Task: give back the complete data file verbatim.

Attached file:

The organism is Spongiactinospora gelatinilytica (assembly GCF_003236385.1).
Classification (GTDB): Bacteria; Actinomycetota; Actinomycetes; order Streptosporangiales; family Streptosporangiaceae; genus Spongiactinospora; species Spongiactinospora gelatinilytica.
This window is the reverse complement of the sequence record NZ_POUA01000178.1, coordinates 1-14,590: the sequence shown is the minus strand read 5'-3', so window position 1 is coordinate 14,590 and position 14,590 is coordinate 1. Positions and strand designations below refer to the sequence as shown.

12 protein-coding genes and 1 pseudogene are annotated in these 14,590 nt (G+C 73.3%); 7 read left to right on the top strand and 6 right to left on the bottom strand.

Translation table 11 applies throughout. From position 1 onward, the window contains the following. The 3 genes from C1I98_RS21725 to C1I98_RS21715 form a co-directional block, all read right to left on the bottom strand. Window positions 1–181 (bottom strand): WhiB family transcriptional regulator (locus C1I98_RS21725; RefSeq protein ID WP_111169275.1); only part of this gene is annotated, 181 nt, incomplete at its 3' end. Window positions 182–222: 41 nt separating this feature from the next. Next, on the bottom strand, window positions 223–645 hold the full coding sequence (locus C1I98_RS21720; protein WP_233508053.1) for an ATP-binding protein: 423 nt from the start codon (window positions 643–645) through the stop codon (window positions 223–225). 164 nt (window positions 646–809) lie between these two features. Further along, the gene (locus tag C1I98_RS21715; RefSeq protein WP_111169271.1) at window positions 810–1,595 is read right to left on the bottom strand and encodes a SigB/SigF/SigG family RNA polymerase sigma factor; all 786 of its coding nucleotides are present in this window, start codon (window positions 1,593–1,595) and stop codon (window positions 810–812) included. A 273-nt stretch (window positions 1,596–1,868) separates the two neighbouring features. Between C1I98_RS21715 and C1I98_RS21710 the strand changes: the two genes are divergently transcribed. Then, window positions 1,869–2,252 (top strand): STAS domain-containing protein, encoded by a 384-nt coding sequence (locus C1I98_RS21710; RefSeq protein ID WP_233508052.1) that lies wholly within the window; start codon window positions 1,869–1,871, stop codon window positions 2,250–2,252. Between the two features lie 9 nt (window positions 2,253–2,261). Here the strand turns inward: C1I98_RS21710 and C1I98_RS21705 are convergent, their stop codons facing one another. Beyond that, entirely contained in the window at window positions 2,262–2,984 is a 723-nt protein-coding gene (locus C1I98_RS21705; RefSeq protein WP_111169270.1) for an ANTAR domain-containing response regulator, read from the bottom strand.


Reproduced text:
The organism is Spongiactinospora gelatinilytica (assembly GCF_003236385.1).
Classification (GTDB): Bacteria; Actinomycetota; Actinomycetes; order Streptosporangiales; family Streptosporangiaceae; genus Spongiactinospora; species Spongiactinospora gelatinilytica.
This window is the reverse complement of the sequence record NZ_POUA01000178.1, coordinates 1-14,590: the sequence shown is the minus strand read 5'-3', so window position 1 is coordinate 14,590 and position 14,590 is coordinate 1. Positions and strand designations below refer to the sequence as shown.

12 protein-coding genes and 1 pseudogene are annotated in these 14,590 nt (G+C 73.3%); 7 read left to right on the top strand and 6 right to left on the bottom strand.

Translation table 11 applies throughout. From position 1 onward, the window contains the following. The 3 genes from C1I98_RS21725 to C1I98_RS21715 form a co-directional block, all read right to left on the bottom strand. Window positions 1–181 (bottom strand): WhiB family transcriptional regulator (locus C1I98_RS21725; RefSeq protein ID WP_111169275.1); only part of this gene is annotated, 181 nt, incomplete at its 3' end. Window positions 182–222: 41 nt separating this feature from the next. Next, on the bottom strand, window positions 223–645 hold the full coding sequence (locus C1I98_RS21720; protein WP_233508053.1) for an ATP-binding protein: 423 nt from the start codon (window positions 643–645) through the stop codon (window positions 223–225). 164 nt (window positions 646–809) lie between these two features. Further along, the gene (locus tag C1I98_RS21715; RefSeq protein WP_111169271.1) at window positions 810–1,595 is read right to left on the bottom strand and encodes a SigB/SigF/SigG family RNA polymerase sigma factor; all 786 of its coding nucleotides are present in this window, start codon (window positions 1,593–1,595) and stop codon (window positions 810–812) included. A 273-nt stretch (window positions 1,596–1,868) separates the two neighbouring features. Between C1I98_RS21715 and C1I98_RS21710 the strand changes: the two genes are divergently transcribed. Then, window positions 1,869–2,252 (top strand): STAS domain-containing protein, encoded by a 384-nt coding sequence (locus C1I98_RS21710; RefSeq protein ID WP_233508052.1) that lies wholly within the window; start codon window positions 1,869–1,871, stop codon window positions 2,250–2,252. Between the two features lie 9 nt (window positions 2,253–2,261). Here the strand turns inward: C1I98_RS21710 and C1I98_RS21705 are convergent, their stop codons facing one another. Beyond that, entirely contained in the window at window positions 2,262–2,984 is a 723-nt protein-coding gene (locus C1I98_RS21705; RefSeq protein WP_111169270.1) for an ANTAR domain-containing response regulator, read from the bottom strand.